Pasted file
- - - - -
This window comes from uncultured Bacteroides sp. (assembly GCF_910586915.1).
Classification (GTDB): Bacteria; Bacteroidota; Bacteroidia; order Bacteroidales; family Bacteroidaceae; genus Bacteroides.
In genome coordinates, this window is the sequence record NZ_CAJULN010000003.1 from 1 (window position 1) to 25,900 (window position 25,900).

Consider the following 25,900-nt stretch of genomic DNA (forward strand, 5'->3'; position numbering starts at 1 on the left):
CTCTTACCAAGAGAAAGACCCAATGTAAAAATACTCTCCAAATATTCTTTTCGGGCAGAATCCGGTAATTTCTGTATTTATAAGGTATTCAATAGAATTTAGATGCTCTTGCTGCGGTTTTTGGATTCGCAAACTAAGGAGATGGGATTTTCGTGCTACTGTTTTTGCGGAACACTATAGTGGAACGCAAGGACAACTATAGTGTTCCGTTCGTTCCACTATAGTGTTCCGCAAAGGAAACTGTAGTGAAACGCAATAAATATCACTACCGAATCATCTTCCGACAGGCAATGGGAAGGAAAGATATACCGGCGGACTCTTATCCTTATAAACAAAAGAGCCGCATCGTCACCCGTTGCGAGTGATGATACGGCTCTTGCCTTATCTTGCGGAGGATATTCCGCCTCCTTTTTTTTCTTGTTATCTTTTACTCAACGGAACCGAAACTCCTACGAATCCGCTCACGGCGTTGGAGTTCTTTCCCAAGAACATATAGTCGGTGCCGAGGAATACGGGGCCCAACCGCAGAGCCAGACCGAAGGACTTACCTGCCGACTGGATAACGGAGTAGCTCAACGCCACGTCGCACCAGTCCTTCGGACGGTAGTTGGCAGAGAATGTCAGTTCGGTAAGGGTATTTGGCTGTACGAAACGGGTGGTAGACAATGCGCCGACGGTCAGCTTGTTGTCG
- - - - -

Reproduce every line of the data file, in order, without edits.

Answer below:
This window comes from uncultured Bacteroides sp. (assembly GCF_910586915.1).
Classification (GTDB): Bacteria; Bacteroidota; Bacteroidia; order Bacteroidales; family Bacteroidaceae; genus Bacteroides.
In genome coordinates, this window is the sequence record NZ_CAJULN010000003.1 from 1 (window position 1) to 25,900 (window position 25,900).

Consider the following 25,900-nt stretch of genomic DNA (forward strand, 5'->3'; position numbering starts at 1 on the left):
CTCTTACCAAGAGAAAGACCCAATGTAAAAATACTCTCCAAATATTCTTTTCGGGCAGAATCCGGTAATTTCTGTATTTATAAGGTATTCAATAGAATTTAGATGCTCTTGCTGCGGTTTTTGGATTCGCAAACTAAGGAGATGGGATTTTCGTGCTACTGTTTTTGCGGAACACTATAGTGGAACGCAAGGACAACTATAGTGTTCCGTTCGTTCCACTATAGTGTTCCGCAAAGGAAACTGTAGTGAAACGCAATAAATATCACTACCGAATCATCTTCCGACAGGCAATGGGAAGGAAAGATATACCGGCGGACTCTTATCCTTATAAACAAAAGAGCCGCATCGTCACCCGTTGCGAGTGATGATACGGCTCTTGCCTTATCTTGCGGAGGATATTCCGCCTCCTTTTTTTTCTTGTTATCTTTTACTCAACGGAACCGAAACTCCTACGAATCCGCTCACGGCGTTGGAGTTCTTTCCCAAGAACATATAGTCGGTGCCGAGGAATACGGGGCCCAACCGCAGAGCCAGACCGAAGGACTTACCTGCCGACTGGATAACGGAGTAGCTCAACGCCACGTCGCACCAGTCCTTCGGACGGTAGTTGGCAGAGAATGTCAGTTCGGTAAGGGTATTTGGCTGTACGAAACGGGTGGTAGACAATGCGCCGACGGTCAGCTTGTTGTCG